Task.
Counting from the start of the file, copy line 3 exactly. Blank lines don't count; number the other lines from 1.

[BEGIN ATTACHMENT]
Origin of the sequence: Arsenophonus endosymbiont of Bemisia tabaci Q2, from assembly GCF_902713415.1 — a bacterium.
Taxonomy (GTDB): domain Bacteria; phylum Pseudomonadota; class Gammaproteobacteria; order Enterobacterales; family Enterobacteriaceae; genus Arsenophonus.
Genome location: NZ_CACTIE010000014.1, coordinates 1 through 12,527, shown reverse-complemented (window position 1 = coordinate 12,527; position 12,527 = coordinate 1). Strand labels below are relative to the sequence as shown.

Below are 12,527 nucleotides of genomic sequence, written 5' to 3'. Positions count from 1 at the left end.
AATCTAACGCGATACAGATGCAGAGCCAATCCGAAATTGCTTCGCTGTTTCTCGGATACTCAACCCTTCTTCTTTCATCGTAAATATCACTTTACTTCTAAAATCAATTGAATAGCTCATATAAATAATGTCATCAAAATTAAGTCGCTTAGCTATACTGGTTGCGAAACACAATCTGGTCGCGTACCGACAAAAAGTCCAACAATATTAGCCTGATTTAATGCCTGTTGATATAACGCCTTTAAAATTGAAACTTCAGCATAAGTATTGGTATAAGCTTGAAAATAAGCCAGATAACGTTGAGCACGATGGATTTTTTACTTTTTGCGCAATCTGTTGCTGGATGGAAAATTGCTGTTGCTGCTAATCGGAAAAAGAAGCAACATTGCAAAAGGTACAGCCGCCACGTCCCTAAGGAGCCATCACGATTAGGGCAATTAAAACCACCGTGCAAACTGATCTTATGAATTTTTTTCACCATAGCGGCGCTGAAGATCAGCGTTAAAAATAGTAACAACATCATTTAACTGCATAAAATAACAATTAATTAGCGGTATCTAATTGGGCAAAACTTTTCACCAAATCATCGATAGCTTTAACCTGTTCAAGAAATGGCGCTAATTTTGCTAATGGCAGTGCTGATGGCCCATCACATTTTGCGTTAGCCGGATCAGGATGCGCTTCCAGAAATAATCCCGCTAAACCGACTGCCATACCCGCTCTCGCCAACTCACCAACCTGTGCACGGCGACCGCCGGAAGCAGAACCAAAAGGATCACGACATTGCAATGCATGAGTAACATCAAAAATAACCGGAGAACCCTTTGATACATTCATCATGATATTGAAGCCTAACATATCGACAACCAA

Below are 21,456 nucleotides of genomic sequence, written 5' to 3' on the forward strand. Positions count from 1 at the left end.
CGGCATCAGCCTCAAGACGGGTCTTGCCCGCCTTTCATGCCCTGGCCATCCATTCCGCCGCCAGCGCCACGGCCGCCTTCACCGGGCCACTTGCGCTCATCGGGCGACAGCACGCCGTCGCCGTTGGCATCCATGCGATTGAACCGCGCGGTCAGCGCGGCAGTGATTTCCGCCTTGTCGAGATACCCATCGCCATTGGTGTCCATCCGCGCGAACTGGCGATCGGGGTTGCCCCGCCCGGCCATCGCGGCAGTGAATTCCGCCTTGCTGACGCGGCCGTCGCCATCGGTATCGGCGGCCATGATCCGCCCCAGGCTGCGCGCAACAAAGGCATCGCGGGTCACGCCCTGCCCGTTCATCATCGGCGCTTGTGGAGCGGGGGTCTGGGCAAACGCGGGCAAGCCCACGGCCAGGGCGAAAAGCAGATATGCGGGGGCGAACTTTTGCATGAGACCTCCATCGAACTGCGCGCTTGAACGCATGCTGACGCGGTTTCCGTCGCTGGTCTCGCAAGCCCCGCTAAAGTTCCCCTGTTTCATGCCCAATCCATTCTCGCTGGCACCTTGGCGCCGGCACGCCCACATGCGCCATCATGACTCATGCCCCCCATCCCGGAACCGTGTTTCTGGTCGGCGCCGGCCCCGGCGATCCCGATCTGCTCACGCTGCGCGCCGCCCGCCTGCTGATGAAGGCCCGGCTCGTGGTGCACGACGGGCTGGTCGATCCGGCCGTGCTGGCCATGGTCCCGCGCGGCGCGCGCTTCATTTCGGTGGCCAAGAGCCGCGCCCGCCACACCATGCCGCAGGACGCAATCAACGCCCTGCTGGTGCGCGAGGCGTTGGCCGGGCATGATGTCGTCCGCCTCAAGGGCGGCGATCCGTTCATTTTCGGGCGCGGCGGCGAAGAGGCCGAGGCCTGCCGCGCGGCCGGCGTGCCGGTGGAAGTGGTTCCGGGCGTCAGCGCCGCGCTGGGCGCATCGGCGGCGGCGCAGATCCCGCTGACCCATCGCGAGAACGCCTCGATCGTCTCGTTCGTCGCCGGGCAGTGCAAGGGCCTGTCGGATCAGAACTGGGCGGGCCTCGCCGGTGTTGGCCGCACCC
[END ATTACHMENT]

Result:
Genome location: NZ_CACTIE010000014.1, coordinates 1 through 12,527, shown reverse-complemented (window position 1 = coordinate 12,527; position 12,527 = coordinate 1). Strand labels below are relative to the sequence as shown.